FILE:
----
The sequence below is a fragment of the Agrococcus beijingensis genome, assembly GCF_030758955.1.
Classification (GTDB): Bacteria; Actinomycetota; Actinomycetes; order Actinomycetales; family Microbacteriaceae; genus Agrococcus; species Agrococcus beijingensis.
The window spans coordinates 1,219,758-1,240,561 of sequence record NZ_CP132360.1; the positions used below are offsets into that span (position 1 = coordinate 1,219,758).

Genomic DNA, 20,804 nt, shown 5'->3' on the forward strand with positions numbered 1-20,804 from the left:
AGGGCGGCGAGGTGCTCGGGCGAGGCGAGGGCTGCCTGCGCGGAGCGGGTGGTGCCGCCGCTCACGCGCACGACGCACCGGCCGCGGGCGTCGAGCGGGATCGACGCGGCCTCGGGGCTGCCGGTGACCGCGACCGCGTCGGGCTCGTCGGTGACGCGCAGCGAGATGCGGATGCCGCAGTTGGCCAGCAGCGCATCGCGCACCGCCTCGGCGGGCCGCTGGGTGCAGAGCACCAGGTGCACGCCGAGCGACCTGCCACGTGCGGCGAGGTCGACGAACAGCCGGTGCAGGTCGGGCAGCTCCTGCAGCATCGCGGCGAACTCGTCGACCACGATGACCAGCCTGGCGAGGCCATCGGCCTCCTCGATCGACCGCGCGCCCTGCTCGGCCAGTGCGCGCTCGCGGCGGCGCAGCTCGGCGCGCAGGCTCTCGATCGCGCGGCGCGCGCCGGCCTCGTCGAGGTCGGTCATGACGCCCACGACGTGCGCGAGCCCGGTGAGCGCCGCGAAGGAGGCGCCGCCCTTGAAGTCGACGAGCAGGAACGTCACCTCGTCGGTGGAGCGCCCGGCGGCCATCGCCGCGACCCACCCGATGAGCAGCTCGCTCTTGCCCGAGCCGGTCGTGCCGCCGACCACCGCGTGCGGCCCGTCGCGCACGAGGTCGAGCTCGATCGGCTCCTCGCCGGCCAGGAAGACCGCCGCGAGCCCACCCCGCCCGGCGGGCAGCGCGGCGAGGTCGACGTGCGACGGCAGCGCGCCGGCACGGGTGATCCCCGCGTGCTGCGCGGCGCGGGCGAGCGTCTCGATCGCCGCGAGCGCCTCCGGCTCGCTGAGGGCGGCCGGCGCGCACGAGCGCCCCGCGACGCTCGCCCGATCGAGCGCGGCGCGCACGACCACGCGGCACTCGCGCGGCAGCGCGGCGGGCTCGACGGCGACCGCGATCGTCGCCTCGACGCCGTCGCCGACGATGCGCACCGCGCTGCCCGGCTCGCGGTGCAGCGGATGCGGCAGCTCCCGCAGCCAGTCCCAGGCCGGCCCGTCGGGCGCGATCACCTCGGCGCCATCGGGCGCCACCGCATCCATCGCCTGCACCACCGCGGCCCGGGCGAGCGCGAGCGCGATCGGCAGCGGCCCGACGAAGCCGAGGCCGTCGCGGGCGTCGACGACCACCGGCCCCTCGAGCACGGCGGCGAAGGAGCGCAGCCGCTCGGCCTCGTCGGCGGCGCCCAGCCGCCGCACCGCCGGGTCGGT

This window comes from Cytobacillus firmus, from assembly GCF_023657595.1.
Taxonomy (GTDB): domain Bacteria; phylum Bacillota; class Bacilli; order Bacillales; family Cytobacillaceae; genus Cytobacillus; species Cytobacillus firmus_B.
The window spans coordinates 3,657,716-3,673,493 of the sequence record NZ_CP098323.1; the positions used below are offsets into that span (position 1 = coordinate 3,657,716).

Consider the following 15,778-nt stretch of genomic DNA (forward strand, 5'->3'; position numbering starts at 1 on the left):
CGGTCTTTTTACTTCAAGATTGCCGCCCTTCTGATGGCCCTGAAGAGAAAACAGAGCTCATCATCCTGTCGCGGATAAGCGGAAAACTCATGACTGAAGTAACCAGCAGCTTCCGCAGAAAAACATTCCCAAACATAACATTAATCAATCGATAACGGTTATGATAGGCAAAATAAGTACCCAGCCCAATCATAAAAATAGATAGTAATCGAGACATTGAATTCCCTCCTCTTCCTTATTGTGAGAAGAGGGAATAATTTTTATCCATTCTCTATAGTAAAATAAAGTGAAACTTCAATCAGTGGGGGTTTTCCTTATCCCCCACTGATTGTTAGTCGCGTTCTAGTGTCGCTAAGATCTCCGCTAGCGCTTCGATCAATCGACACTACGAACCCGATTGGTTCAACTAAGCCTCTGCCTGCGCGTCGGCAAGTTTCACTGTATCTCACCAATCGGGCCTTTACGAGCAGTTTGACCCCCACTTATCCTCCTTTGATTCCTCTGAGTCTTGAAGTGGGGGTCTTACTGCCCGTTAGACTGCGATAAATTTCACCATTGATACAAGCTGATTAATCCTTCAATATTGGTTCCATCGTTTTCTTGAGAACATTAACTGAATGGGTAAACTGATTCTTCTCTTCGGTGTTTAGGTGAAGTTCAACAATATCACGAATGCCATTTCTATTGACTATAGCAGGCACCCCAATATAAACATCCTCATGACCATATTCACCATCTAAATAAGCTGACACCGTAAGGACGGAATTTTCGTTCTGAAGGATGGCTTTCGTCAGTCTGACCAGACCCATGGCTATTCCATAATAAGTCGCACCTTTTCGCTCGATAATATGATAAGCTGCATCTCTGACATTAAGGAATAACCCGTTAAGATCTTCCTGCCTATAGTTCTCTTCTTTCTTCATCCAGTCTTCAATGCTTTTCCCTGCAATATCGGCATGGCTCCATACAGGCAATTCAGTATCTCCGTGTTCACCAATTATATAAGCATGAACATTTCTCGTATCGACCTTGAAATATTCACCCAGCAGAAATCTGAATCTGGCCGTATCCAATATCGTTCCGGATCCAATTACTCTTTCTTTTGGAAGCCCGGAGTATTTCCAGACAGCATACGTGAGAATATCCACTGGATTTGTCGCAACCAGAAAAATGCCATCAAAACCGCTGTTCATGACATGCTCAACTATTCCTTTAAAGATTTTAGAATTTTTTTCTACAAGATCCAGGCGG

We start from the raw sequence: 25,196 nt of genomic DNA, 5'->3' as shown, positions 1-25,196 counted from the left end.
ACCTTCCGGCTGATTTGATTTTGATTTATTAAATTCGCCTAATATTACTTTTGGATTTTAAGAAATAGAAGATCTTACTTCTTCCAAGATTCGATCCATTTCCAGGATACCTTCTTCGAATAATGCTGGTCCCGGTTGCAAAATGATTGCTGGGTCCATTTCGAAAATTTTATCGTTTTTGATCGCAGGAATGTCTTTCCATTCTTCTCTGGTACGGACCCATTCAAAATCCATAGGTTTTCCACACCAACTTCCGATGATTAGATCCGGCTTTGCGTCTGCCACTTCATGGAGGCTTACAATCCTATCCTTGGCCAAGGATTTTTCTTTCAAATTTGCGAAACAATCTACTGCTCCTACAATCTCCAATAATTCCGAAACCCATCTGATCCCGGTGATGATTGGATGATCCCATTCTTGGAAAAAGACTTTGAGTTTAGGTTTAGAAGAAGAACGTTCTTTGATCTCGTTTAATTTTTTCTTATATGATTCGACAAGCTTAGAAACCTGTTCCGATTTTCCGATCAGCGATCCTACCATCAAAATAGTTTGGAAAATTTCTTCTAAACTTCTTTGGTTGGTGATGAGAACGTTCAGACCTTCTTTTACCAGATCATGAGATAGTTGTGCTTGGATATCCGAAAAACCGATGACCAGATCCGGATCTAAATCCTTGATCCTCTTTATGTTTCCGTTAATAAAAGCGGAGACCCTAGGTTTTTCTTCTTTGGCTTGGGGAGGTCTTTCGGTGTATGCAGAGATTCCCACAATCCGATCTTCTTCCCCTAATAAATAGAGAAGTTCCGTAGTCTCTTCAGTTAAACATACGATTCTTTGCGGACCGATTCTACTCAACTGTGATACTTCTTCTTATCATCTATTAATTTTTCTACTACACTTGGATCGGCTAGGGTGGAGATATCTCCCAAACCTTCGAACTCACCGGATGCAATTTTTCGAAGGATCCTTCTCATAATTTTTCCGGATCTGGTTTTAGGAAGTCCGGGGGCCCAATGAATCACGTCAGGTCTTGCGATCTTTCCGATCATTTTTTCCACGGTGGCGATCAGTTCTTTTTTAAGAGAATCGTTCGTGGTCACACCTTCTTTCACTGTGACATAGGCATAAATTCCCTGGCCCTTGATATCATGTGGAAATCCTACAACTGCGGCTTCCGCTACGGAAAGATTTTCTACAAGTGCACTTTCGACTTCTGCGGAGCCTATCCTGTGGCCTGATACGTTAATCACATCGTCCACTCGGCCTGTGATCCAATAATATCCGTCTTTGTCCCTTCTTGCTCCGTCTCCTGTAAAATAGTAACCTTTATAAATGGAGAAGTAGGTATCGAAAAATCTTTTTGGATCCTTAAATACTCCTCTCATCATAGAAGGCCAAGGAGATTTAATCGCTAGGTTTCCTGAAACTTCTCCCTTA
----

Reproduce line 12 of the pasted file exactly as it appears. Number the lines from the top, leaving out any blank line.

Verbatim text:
ACCTTCCGGCTGATTTGATTTTGATTTATTAAATTCGCCTAATATTACTTTTGGATTTTAAGAAATAGAAGATCTTACTTCTTCCAAGATTCGATCCATTTCCAGGATACCTTCTTCGAATAATGCTGGTCCCGGTTGCAAAATGATTGCTGGGTCCATTTCGAAAATTTTATCGTTTTTGATCGCAGGAATGTCTTTCCATTCTTCTCTGGTACGGACCCATTCAAAATCCATAGGTTTTCCACACCAACTTCCGATGATTAGATCCGGCTTTGCGTCTGCCACTTCATGGAGGCTTACAATCCTATCCTTGGCCAAGGATTTTTCTTTCAAATTTGCGAAACAATCTACTGCTCCTACAATCTCCAATAATTCCGAAACCCATCTGATCCCGGTGATGATTGGATGATCCCATTCTTGGAAAAAGACTTTGAGTTTAGGTTTAGAAGAAGAACGTTCTTTGATCTCGTTTAATTTTTTCTTATATGATTCGACAAGCTTAGAAACCTGTTCCGATTTTCCGATCAGCGATCCTACCATCAAAATAGTTTGGAAAATTTCTTCTAAACTTCTTTGGTTGGTGATGAGAACGTTCAGACCTTCTTTTACCAGATCATGAGATAGTTGTGCTTGGATATCCGAAAAACCGATGACCAGATCCGGATCTAAATCCTTGATCCTCTTTATGTTTCCGTTAATAAAAGCGGAGACCCTAGGTTTTTCTTCTTTGGCTTGGGGAGGTCTTTCGGTGTATGCAGAGATTCCCACAATCCGATCTTCTTCCCCTAATAAATAGAGAAGTTCCGTAGTCTCTTCAGTTAAACATACGATTCTTTGCGGACCGATTCTACTCAACTGTGATACTTCTTCTTATCATCTATTAATTTTTCTACTACACTTGGATCGGCTAGGGTGGAGATATCTCCCAAACCTTCGAACTCACCGGATGCAATTTTTCGAAGGATCCTTCTCATAATTTTTCCGGATCTGGTTTTAGGAAGTCCGGGGGCCCAATGAATCACGTCAGGTCTTGCGATCTTTCCGATCATTTTTTCCACGGTGGCGATCAGTTCTTTTTTAAGAGAATCGTTCGTGGTCACACCTTCTTTCACTGTGACATAGGCATAAATTCCCTGGCCCTTGATATCATGTGGAAATCCTACAACTGCGGCTTCCGCTACGGAAAGATTTTCTACAAGTGCACTTTCGACTTCTGCGGAGCCTATCCTGTGGCCTGATACGTTAATCACATCGTCCACTCGGCCTGTGATCCAATAATATCCGTCTTTGTCCCTTCTTGCTCCGTCTCCTGTAAAATAGTAACCTTTATAAATGGAGAAGTAGGTATCGAAAAATCTTTTTGGATCCTTAAATACTCCTCTCATCATAGAAGGCCAAGGAGATTTAATCGCTAGGTTTCCTGAAACTTCTCCCTTA